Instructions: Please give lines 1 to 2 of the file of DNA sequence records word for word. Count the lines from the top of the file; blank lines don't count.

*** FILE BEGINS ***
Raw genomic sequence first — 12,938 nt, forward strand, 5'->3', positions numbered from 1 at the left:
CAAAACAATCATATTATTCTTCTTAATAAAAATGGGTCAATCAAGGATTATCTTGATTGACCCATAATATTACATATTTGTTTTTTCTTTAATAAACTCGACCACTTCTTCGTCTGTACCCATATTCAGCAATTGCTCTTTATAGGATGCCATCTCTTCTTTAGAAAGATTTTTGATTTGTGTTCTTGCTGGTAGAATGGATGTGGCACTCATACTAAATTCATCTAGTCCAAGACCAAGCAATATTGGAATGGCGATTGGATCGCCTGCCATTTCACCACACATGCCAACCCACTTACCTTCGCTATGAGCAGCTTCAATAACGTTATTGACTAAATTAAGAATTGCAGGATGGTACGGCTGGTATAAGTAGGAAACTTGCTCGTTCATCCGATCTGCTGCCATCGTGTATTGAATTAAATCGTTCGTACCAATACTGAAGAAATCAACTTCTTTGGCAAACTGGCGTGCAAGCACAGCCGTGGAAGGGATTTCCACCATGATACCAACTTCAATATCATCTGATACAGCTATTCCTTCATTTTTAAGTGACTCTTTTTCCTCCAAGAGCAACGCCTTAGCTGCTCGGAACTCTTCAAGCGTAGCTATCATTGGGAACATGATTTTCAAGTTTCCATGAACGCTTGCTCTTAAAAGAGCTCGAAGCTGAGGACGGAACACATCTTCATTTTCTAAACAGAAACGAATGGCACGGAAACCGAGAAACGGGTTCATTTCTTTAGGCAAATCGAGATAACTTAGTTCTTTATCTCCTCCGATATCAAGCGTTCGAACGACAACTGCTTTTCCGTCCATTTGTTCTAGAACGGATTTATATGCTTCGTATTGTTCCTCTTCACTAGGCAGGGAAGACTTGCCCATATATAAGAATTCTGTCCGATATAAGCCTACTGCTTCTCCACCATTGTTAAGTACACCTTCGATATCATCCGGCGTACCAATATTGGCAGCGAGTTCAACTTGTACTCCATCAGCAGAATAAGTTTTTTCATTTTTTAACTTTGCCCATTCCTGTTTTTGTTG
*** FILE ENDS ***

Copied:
Raw genomic sequence first — 12,938 nt, forward strand, 5'->3', positions numbered from 1 at the left:
CAAAACAATCATATTATTCTTCTTAATAAAAATGGGTCAATCAAGGATTATCTTGATTGACCCATAATATTACATATTTGTTTTTTCTTTAATAAACTCGACCACTTCTTCGTCTGTACCCATATTCAGCAATTGCTCTTTATAGGATGCCATCTCTTCTTTAGAAAGATTTTTGATTTGTGTTCTTGCTGGTAGAATGGATGTGGCACTCATACTAAATTCATCTAGTCCAAGACCAAGCAATATTGGAATGGCGATTGGATCGCCTGCCATTTCACCACACATGCCAACCCACTTACCTTCGCTATGAGCAGCTTCAATAACGTTATTGACTAAATTAAGAATTGCAGGATGGTACGGCTGGTATAAGTAGGAAACTTGCTCGTTCATCCGATCTGCTGCCATCGTGTATTGAATTAAATCGTTCGTACCAATACTGAAGAAATCAACTTCTTTGGCAAACTGGCGTGCAAGCACAGCCGTGGAAGGGATTTCCACCATGATACCAACTTCAATATCATCTGATACAGCTATTCCTTCATTTTTAAGTGACTCTTTTTCCTCCAAGAGCAACGCCTTAGCTGCTCGGAACTCTTCAAGCGTAGCTATCATTGGGAACATGATTTTCAAGTTTCCATGAACGCTTGCTCTTAAAAGAGCTCGAAGCTGAGGACGGAACACATCTTCATTTTCTAAACAGAAACGAATGGCACGGAAACCGAGAAACGGGTTCATTTCTTTAGGCAAATCGAGATAACTTAGTTCTTTATCTCCTCCGATATCAAGCGTTCGAACGACAACTGCTTTTCCGTCCATTTGTTCTAGAACGGATTTATATGCTTCGTATTGTTCCTCTTCACTAGGCAGGGAAGACTTGCCCATATATAAGAATTCTGTCCGATATAAGCCTACTGCTTCTCCACCATTGTTAAGTACACCTTCGATATCATCCGGCGTACCAATATTGGCAGCGAGTTCAACTTGTACTCCATCAGCAGAATAAGTTTTTTCATTTTTTAACTTTGCCCATTCCTGTTTTTGTTG